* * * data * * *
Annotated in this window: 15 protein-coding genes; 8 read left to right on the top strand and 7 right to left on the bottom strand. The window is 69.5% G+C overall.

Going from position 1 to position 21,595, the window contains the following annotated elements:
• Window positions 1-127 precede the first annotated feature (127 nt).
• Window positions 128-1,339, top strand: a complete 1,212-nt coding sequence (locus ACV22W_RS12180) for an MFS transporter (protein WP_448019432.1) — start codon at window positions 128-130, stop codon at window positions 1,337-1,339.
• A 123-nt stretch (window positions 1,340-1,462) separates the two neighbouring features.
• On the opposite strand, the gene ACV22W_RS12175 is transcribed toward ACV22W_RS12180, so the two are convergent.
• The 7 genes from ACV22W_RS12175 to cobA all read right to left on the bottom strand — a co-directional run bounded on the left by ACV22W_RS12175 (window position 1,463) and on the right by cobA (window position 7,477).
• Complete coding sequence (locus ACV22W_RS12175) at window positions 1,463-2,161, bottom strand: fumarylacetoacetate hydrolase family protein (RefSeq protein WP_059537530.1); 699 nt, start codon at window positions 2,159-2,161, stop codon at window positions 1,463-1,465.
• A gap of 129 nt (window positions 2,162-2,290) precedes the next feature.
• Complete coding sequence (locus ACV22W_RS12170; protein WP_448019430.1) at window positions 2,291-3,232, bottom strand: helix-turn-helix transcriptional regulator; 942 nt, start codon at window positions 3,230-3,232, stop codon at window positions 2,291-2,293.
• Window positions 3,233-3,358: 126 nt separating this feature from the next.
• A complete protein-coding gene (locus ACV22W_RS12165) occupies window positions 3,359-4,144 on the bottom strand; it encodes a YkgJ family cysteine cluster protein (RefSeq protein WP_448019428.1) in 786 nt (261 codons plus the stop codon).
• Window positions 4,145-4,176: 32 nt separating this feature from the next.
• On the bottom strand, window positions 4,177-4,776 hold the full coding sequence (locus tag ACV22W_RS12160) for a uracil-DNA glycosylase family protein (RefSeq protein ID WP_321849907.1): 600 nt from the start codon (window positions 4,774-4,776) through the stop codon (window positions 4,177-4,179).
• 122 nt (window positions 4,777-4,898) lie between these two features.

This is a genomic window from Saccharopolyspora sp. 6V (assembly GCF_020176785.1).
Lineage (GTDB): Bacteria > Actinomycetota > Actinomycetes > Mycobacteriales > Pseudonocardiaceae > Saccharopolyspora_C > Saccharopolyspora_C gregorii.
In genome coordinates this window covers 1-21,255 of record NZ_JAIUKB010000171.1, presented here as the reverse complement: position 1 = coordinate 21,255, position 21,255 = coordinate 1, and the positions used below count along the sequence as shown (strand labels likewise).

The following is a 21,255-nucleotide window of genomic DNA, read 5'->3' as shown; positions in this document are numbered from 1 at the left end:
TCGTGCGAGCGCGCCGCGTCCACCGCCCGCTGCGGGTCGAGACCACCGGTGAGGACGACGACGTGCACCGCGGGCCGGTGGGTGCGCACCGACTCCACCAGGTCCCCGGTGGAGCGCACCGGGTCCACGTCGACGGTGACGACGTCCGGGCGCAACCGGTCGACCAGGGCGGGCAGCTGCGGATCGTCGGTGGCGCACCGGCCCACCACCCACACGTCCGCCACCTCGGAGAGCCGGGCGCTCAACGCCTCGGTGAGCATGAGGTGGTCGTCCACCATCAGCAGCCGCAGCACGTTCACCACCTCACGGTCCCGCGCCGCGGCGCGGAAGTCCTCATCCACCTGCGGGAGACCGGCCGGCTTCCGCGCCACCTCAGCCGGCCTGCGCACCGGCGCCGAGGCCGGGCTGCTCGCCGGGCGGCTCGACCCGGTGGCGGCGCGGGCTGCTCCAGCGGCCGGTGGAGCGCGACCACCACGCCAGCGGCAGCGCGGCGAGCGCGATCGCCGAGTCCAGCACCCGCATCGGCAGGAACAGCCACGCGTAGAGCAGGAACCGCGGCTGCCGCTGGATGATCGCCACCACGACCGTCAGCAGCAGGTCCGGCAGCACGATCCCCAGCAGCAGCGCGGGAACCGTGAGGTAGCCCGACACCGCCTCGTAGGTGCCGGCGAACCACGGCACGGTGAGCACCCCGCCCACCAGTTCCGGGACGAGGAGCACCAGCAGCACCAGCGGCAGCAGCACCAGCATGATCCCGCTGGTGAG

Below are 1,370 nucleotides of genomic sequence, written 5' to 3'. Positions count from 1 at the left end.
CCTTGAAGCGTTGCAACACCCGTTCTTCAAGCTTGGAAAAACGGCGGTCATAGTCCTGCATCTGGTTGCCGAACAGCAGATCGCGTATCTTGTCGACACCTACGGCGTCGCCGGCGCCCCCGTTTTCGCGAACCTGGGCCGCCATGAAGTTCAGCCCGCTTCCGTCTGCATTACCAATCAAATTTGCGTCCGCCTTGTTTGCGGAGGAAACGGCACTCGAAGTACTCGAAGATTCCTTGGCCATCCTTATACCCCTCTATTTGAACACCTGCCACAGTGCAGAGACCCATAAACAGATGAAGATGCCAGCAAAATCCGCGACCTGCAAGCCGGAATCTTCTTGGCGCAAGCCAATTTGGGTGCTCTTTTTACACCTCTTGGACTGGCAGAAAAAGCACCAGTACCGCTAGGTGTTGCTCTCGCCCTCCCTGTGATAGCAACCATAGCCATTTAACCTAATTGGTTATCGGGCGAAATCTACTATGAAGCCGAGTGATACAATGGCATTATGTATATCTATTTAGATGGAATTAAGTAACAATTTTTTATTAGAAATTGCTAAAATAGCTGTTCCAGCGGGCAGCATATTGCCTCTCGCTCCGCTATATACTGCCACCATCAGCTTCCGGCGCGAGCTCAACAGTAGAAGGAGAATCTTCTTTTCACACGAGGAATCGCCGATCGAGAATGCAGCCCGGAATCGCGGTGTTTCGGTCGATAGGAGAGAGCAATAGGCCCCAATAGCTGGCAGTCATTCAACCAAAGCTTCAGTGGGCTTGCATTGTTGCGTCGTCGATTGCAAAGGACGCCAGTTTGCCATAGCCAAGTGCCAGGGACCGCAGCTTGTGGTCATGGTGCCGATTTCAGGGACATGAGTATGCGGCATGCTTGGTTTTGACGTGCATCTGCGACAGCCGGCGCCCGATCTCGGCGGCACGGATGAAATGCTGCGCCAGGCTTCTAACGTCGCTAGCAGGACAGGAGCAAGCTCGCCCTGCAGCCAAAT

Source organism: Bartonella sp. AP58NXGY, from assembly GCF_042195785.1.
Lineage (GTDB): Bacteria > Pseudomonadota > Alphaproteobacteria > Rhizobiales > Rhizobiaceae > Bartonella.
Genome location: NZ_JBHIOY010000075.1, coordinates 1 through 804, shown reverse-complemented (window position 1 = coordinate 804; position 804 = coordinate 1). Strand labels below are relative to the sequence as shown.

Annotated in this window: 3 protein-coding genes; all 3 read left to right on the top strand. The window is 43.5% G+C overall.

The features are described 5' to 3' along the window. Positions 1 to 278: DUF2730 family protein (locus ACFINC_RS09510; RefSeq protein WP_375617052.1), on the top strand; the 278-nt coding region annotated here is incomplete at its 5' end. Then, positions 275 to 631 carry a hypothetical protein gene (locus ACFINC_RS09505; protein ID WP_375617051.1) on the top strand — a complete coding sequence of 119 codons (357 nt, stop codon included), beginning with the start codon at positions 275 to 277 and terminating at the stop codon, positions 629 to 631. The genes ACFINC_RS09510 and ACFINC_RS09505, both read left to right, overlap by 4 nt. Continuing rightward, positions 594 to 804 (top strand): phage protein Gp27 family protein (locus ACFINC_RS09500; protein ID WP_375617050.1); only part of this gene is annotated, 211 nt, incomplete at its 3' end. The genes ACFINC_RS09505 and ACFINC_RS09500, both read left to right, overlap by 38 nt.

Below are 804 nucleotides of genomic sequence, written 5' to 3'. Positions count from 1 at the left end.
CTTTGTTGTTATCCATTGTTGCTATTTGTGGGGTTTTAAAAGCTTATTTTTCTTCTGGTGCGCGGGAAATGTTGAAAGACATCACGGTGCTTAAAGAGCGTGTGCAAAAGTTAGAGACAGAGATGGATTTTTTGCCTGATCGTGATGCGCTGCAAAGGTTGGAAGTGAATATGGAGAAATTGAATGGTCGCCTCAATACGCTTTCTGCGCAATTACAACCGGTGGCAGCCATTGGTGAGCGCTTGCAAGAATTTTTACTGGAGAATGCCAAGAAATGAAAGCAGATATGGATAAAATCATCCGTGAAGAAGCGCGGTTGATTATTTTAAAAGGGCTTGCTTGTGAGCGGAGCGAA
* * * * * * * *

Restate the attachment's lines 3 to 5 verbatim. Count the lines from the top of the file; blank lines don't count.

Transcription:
• Window positions 1-127 precede the first annotated feature (127 nt).
• Window positions 128-1,339, top strand: a complete 1,212-nt coding sequence (locus ACV22W_RS12180) for an MFS transporter (protein WP_448019432.1) — start codon at window positions 128-130, stop codon at window positions 1,337-1,339.
• A 123-nt stretch (window positions 1,340-1,462) separates the two neighbouring features.